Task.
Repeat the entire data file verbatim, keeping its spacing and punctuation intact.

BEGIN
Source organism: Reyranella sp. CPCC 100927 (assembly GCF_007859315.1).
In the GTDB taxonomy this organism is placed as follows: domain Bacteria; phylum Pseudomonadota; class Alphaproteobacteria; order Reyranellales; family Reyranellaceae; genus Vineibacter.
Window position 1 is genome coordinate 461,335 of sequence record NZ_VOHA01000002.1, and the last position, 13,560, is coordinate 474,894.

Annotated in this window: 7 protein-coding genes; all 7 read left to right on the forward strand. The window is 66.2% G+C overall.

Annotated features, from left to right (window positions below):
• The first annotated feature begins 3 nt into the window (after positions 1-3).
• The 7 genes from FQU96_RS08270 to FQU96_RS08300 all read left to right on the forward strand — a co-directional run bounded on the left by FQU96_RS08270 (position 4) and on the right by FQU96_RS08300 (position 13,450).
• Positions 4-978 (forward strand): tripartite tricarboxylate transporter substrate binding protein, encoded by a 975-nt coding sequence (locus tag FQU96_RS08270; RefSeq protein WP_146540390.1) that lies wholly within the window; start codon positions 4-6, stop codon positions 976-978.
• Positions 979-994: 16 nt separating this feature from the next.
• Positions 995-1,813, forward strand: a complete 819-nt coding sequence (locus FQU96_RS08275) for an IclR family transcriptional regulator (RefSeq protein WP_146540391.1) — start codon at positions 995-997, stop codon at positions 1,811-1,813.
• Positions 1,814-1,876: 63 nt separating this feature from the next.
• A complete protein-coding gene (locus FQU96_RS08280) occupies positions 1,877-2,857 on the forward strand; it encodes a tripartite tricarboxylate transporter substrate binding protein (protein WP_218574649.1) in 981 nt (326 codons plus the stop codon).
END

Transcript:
Source organism: Reyranella sp. CPCC 100927 (assembly GCF_007859315.1).
In the GTDB taxonomy this organism is placed as follows: domain Bacteria; phylum Pseudomonadota; class Alphaproteobacteria; order Reyranellales; family Reyranellaceae; genus Vineibacter.
Window position 1 is genome coordinate 461,335 of sequence record NZ_VOHA01000002.1, and the last position, 13,560, is coordinate 474,894.

Annotated in this window: 7 protein-coding genes; all 7 read left to right on the forward strand. The window is 66.2% G+C overall.

Annotated features, from left to right (window positions below):
• The first annotated feature begins 3 nt into the window (after positions 1-3).
• The 7 genes from FQU96_RS08270 to FQU96_RS08300 all read left to right on the forward strand — a co-directional run bounded on the left by FQU96_RS08270 (position 4) and on the right by FQU96_RS08300 (position 13,450).
• Positions 4-978 (forward strand): tripartite tricarboxylate transporter substrate binding protein, encoded by a 975-nt coding sequence (locus tag FQU96_RS08270; RefSeq protein WP_146540390.1) that lies wholly within the window; start codon positions 4-6, stop codon positions 976-978.
• Positions 979-994: 16 nt separating this feature from the next.
• Positions 995-1,813, forward strand: a complete 819-nt coding sequence (locus FQU96_RS08275) for an IclR family transcriptional regulator (RefSeq protein WP_146540391.1) — start codon at positions 995-997, stop codon at positions 1,811-1,813.
• Positions 1,814-1,876: 63 nt separating this feature from the next.
• A complete protein-coding gene (locus FQU96_RS08280) occupies positions 1,877-2,857 on the forward strand; it encodes a tripartite tricarboxylate transporter substrate binding protein (protein WP_218574649.1) in 981 nt (326 codons plus the stop codon).